Gadgets & Games & Innovation Changing Our Lives
Tech Evolves At The Speed of Light
Nobel Prize For Economics Winners 2011: Americans Thomas Sargent And Christopher Sims Win For Macroeconomic Research
Google To Offer AdWords Business Credit Card
WordPress Now Powers More Than 50 Million Sites
Open source blogging platform WordPress has reached an important milestone: It powers more than 50 million websites, about half of which are hosted on WordPress.com.Also, more than 287 million people view more than 2.5 billion pages on WordPress.com each month and, on an average day, WordPress.com users create about 500,000 new posts and 400,000 new comments, according to WordPress’ official stats.
Recently, WordPress competitor Tumblr surpassed 20 million blogs, passing WordPress.com in terms of the number of blogs hosted on the platform.
However, unlike Tumblr, WordPress lets users install and use the platform on their own web host. Due to the simplicity and versatility of the platform, WordPress isn’t only used to power blogs, it can also be used for running various types of personal, business and community websites.
Food trucks experienced a boom just as the economy started to tank. Social media has played a huge role in making the trucks more accessible, but also developing a loyal community.
- Post Weinergate: 10 More People Who Lost Jobs Over Social Media Mistakes
Nintendo Crashes The Tablet World With A Game-Changing Entrance
Living room entertainment just got one step closer to having a true three-dimensional virtual environment: Nintendo’s new Wii U tablet remote control scans a virtual world in 360 degrees as the user moves it in orbit around his or her body. The brand new technology opens exciting possibilities for not just gaming, but for the exploding tablet market.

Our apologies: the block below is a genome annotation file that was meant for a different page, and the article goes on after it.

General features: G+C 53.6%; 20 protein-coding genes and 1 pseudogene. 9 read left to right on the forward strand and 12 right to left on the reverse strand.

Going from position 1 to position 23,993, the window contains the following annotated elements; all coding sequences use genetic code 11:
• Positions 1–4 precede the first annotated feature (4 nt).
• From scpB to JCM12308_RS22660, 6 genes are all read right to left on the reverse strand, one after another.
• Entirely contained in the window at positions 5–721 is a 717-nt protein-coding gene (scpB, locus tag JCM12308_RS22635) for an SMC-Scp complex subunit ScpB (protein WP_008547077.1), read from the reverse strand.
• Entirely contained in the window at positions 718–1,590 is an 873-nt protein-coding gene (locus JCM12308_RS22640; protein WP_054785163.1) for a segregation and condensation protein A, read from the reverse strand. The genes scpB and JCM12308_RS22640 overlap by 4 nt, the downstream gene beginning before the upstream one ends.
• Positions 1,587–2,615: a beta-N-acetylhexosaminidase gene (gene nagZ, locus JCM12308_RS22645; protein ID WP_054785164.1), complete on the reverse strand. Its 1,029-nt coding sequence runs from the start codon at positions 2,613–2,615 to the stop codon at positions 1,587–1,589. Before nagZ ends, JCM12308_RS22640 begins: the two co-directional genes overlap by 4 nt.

By Doug Aamoth on June 1, 2011
The modern trader is playing the most sophisticated, dynamic, immersive game in the world. Here’s how it works.
App Sees Faces & Tags Friends in Photos
Viewdle is a computer vision company that has been quietly working on science and technology that enable machines to “see.” The startup’s first consumer release comes in the form of an Android application that can see faces and will surely make it more conspicuous.
SocialCamera, being released for Android Wednesday, is a camera application that recognizes faces and tags friends in photos. Users can then easily share the photo with a tagged friend via MMS or email or post it to Facebook and Flickr with associated people tags attached.
“We want to take the tagging out of sharing photos and make it as automatic as possible,” says Jason Mitura,Viewdle‘s chief product officer.
SocialCamera users will need to create “faceprints” — for example, teach the application that a particular face is your friend Joe — for friends in photos. Once a face has been tagged, the faceprint is saved and the app user will no longer need to tag that friend again. Eventually, faceprints will be able to be carried over to future Viewdle applications or shared with friends, which should eliminate redundant tagging.
The SocialCamera application is only for photos. Mitura, however, says that the startup already has the same tagging features for video capture working, so users can expect video support to be included in a future release.
“SocialCamera is the first in a series of applications that leverage true computer vision to build new social experiences and gaming experiences,” Mitura says.
Lest you confuse Viewdle as just another facial recognition company — an easy mistake considering SocialCamera’s faceprint features — Mitura describes the company as working on “computer vision-powered augmented reality.”
“The first object that we’re doing is faces,” he says, “but we’re not limited to just doing faces.”
Viewdle’s technology is capable of identifying any object as seen through a computer or mobile lens, so long as it builds accompanying object detectors and recognizers, Mitura says. The company will be adding edge detection and plane detection to its SDK, for instance. The technology would enable users to rotate and augment real-world objects.
Viewdle’s raised $12.7 million in funding. Investors include Best Buy, BlackBerry Partners Fund, Qualcomm and Anthem Venture Partners.
Playstation Network suspended for weeks